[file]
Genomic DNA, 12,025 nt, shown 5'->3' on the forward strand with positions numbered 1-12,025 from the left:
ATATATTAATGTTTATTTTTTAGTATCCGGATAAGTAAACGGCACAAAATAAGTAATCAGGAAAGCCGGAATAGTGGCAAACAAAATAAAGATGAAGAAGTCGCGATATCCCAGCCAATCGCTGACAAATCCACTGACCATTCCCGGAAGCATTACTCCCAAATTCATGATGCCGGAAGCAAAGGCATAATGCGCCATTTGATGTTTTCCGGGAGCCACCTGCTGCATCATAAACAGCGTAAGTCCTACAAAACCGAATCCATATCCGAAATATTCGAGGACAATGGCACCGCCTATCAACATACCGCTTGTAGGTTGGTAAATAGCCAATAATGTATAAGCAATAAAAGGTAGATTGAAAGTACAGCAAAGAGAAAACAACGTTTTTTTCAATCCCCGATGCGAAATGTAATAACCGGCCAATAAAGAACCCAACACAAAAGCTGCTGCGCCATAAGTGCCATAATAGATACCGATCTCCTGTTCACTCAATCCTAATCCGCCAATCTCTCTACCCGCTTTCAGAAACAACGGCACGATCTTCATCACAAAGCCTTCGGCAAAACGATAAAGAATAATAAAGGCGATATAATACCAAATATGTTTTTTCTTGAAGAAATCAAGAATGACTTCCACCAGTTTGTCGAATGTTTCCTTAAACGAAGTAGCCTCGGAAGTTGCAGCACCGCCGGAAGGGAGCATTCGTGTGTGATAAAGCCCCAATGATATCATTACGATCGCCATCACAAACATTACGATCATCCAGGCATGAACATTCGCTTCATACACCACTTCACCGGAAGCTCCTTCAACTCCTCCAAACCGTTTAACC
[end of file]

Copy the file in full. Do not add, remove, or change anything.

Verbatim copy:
Genomic DNA, 12,025 nt, shown 5'->3' on the forward strand with positions numbered 1-12,025 from the left:
ATATATTAATGTTTATTTTTTAGTATCCGGATAAGTAAACGGCACAAAATAAGTAATCAGGAAAGCCGGAATAGTGGCAAACAAAATAAAGATGAAGAAGTCGCGATATCCCAGCCAATCGCTGACAAATCCACTGACCATTCCCGGAAGCATTACTCCCAAATTCATGATGCCGGAAGCAAAGGCATAATGCGCCATTTGATGTTTTCCGGGAGCCACCTGCTGCATCATAAACAGCGTAAGTCCTACAAAACCGAATCCATATCCGAAATATTCGAGGACAATGGCACCGCCTATCAACATACCGCTTGTAGGTTGGTAAATAGCCAATAATGTATAAGCAATAAAAGGTAGATTGAAAGTACAGCAAAGAGAAAACAACGTTTTTTTCAATCCCCGATGCGAAATGTAATAACCGGCCAATAAAGAACCCAACACAAAAGCTGCTGCGCCATAAGTGCCATAATAGATACCGATCTCCTGTTCACTCAATCCTAATCCGCCAATCTCTCTACCCGCTTTCAGAAACAACGGCACGATCTTCATCACAAAGCCTTCGGCAAAACGATAAAGAATAATAAAGGCGATATAATACCAAATATGTTTTTTCTTGAAGAAATCAAGAATGACTTCCACCAGTTTGTCGAATGTTTCCTTAAACGAAGTAGCCTCGGAAGTTGCAGCACCGCCGGAAGGGAGCATTCGTGTGTGATAAAGCCCCAATGATATCATTACGATCGCCATCACAAACATTACGATCATCCAGGCATGAACATTCGCTTCATACACCACTTCACCGGAAGCTCCTTCAACTCCTCCAAACCGTTTAACC